A Danish bank is offering borrowers negative interest rates. That means the bank is literally paying debtors to borrow money. This sure sounds like a win for those going into debt, but there’s a reason why no one should wish negative interest rates on the United States’ already volatile economy.
When an interest rate is negative, a borrower still must make monthly payments toward their principal, but they ultimately pay back less than they originally borrowed. The borrower must still pay all the other costs and fees too. But the problem comes with saving. Setting aside some money or saving for a down payment would become a huge problem.
If one is concerned about an economic recession, it makes sense to have a little bit of an emergency fund to get through rough times, because this debt-based system still runs off the dollar. But if the interest rates are negative, you will be paying the banks to hold your money. Doesn’t that sound fun? That’s just one more reason why gold is a great alternative and insurance policy, but that’s a topic for a different day.
The housing bubble would also get much worse if the Federal Reserve decided to send the rates to below zero. Negative rates in Denmark have caused the prices of homes to soar as people believe they can afford a larger house with a bigger payment since the rates are negative. When that bubble crashes and people stop repaying their loans at all, interest rates will cease to matter. Homes will be lost, and people will suffer major dings to their credit scores making future buying difficult, if not impossible.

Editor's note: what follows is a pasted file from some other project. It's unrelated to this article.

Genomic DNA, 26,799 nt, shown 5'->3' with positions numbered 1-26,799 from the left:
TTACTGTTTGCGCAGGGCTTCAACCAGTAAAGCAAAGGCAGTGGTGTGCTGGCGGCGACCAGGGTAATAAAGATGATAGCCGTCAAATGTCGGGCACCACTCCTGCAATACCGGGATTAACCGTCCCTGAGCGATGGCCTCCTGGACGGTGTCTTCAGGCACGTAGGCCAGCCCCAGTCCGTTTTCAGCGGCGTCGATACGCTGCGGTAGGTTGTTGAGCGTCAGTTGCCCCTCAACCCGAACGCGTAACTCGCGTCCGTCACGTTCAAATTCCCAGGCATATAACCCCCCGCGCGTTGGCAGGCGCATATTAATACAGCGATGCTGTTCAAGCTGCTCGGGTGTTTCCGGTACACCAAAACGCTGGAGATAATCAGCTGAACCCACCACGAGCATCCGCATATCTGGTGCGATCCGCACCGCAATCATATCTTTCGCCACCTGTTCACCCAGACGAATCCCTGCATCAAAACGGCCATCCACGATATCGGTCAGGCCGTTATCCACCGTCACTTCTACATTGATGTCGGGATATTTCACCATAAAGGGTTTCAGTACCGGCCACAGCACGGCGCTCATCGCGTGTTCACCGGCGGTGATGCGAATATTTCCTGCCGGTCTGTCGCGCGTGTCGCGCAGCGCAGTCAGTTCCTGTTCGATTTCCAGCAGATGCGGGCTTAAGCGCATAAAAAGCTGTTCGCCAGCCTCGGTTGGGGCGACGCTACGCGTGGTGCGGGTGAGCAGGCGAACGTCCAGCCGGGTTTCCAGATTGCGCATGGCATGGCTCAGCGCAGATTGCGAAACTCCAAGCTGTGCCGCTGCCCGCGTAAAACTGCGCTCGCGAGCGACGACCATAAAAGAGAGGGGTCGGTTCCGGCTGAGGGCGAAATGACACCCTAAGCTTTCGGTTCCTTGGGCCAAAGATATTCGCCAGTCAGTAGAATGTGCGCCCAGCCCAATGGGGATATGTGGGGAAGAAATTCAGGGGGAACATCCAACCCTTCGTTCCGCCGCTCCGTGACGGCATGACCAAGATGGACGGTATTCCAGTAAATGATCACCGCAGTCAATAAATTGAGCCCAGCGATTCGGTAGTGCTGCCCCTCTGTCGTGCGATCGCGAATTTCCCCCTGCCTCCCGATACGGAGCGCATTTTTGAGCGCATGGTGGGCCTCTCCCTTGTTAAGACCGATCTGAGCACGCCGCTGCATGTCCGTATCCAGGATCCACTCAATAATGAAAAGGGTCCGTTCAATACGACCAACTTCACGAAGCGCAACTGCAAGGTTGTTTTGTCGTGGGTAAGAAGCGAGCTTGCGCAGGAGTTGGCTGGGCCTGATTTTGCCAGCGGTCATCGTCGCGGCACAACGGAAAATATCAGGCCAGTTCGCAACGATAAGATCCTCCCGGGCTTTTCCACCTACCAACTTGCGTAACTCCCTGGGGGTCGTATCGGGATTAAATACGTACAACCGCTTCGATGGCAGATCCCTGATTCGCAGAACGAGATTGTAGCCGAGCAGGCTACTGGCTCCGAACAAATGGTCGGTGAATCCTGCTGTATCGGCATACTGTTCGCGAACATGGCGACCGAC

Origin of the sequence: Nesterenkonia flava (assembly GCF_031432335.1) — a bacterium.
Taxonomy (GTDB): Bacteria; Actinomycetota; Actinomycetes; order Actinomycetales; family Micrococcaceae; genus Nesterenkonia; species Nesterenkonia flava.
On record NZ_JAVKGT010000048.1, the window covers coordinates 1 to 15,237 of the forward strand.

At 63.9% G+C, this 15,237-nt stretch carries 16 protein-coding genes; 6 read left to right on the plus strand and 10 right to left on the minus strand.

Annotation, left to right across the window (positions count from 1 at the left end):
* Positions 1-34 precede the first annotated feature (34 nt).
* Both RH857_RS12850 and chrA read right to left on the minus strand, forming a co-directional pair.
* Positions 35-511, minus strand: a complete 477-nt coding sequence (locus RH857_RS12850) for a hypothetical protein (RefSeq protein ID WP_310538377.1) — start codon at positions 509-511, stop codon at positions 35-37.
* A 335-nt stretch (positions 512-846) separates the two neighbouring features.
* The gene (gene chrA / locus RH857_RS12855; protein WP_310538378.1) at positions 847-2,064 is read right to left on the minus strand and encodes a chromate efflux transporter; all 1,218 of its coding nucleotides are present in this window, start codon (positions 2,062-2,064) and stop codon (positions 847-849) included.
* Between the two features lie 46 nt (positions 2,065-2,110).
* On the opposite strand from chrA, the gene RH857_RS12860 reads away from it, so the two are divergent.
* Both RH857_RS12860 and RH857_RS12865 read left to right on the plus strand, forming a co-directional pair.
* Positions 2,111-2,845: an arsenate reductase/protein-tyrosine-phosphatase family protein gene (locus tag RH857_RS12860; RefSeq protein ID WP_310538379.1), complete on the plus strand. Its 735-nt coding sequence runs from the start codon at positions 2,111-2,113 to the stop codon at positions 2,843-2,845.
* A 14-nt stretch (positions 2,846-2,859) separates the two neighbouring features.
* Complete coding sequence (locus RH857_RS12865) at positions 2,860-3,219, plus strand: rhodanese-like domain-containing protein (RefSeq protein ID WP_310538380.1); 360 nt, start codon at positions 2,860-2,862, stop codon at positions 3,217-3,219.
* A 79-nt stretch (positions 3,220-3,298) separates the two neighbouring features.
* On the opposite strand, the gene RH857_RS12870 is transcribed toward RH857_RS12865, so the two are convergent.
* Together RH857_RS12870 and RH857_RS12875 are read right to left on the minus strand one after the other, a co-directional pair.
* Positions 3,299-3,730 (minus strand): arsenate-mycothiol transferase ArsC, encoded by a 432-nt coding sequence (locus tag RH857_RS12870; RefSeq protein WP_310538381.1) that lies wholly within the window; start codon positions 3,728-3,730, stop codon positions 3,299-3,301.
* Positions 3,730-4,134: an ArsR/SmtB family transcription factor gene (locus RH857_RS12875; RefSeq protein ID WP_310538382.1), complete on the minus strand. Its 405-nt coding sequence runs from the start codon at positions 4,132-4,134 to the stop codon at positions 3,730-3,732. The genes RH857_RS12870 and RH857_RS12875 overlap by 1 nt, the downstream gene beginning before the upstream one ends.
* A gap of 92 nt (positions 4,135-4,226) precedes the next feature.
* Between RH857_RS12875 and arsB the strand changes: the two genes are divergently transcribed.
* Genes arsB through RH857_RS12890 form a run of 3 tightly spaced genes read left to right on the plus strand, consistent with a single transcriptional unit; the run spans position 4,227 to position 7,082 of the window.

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Negative interest rates would not be for everyone to benefit from either. Only those with top notch credit scores will be getting loans, excluding the higher and moderate risk borrowers. So basically, those who don’t qualify for the negative rates would still get no reprieve from the interest paid on a mortgage while they get to pay the bank for the privilege of holding onto their money. None of that sounds great, and it would be a terrible economic policy that could very well burst the bubble the Federal Reserve is desperately trying to keep inflated.
But at the very least, the silver lining is analysts say that this scenario is unlikely in the U.S.
“I don’t expect any negative in rates in the US any time soon, but even if or when we do…it will probably take a few years before we see the possibility of negative mortgage rates,” said Danielle Hale, chief economist at Realtor.com.
Your best bet is to make sure you have at least some crypto currency or gold. Either one will give you something if the dollar loses all value and the banks start charging you to save money.
You should also buckle up. It’s going to get interesting in the coming years!
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